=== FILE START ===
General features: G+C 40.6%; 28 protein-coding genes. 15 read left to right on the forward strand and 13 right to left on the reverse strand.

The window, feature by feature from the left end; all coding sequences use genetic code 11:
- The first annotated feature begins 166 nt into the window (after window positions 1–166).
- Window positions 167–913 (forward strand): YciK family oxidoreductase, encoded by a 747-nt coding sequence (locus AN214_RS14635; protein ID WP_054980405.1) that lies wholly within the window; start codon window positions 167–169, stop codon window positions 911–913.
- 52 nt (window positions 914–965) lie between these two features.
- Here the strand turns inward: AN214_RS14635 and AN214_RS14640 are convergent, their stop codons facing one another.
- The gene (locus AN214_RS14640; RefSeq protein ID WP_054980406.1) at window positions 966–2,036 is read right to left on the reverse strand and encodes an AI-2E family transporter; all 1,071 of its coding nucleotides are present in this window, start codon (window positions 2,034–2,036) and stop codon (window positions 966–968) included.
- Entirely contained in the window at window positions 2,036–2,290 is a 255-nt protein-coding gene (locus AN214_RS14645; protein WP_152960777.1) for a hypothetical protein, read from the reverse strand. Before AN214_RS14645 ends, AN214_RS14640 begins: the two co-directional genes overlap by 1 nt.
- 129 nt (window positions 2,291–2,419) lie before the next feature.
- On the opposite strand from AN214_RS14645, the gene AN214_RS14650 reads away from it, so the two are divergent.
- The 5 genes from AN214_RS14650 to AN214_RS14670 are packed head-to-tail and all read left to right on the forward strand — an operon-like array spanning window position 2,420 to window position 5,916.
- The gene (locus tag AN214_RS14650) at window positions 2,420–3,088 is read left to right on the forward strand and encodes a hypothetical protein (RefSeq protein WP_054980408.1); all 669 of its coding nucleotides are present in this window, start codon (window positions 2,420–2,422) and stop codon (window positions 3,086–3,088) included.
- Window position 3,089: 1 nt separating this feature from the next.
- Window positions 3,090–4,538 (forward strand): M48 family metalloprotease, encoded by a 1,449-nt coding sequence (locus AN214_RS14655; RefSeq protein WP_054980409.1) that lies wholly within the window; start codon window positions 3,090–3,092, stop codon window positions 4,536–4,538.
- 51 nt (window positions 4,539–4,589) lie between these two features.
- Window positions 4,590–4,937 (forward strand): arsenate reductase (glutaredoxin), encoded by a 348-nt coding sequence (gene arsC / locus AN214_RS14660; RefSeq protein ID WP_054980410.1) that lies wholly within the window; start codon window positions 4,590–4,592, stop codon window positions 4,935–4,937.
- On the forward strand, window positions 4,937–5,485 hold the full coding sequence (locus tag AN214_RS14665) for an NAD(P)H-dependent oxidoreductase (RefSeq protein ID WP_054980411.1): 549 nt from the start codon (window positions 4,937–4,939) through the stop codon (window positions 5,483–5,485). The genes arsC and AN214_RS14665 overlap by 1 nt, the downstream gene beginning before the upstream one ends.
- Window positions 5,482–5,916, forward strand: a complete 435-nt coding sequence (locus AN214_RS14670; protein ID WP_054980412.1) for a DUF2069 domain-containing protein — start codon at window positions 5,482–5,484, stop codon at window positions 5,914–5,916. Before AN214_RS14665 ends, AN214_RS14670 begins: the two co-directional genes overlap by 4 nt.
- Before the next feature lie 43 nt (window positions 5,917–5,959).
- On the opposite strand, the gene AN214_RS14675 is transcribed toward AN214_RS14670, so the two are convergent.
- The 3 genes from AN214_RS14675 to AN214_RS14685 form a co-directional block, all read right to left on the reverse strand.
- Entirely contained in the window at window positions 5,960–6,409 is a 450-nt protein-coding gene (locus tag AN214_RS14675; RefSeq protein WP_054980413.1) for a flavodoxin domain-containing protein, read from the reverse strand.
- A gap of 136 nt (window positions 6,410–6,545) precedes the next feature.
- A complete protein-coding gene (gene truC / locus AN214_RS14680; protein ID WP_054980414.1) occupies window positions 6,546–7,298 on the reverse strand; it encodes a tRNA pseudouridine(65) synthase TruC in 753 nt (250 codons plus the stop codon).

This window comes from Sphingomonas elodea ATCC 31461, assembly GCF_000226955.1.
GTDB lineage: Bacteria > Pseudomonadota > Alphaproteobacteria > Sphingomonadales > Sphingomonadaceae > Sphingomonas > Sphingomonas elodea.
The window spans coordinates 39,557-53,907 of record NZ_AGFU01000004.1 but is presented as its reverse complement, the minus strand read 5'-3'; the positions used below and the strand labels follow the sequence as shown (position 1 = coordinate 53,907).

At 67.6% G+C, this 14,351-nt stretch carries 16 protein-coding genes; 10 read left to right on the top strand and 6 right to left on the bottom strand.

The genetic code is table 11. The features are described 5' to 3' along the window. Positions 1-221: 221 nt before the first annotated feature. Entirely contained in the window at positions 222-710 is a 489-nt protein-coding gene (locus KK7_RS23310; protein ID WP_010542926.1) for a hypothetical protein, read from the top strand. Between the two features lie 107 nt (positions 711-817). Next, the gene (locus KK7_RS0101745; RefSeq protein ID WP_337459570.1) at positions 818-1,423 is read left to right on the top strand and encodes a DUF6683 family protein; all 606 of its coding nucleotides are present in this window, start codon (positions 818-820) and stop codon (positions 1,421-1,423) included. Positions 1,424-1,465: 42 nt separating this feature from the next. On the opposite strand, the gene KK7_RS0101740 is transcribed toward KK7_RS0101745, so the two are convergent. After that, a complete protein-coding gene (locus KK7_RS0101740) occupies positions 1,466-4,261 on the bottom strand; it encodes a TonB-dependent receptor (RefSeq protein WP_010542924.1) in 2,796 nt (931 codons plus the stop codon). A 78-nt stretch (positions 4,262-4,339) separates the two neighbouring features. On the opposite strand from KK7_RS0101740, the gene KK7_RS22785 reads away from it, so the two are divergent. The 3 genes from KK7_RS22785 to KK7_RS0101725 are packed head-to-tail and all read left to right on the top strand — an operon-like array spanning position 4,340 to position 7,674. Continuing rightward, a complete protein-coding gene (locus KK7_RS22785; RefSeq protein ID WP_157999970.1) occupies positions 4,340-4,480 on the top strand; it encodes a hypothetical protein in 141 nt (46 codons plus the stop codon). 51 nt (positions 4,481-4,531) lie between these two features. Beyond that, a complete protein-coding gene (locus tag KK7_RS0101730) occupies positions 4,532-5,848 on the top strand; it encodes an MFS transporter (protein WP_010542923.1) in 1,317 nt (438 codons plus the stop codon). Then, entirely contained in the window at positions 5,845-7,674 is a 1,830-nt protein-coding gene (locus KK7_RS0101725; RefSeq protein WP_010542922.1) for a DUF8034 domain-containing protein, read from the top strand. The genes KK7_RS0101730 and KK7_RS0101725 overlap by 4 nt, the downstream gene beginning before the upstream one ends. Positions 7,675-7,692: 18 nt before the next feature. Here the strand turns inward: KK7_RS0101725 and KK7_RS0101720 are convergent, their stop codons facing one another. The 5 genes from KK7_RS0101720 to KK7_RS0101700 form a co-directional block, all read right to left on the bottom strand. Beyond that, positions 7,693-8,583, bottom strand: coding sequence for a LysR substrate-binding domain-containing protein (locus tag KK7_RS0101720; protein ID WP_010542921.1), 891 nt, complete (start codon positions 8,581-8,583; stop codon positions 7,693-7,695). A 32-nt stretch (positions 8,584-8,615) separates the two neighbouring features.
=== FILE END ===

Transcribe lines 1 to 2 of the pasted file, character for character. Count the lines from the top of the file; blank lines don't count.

General features: G+C 40.6%; 28 protein-coding genes. 15 read left to right on the forward strand and 13 right to left on the reverse strand.

The window, feature by feature from the left end; all coding sequences use genetic code 11: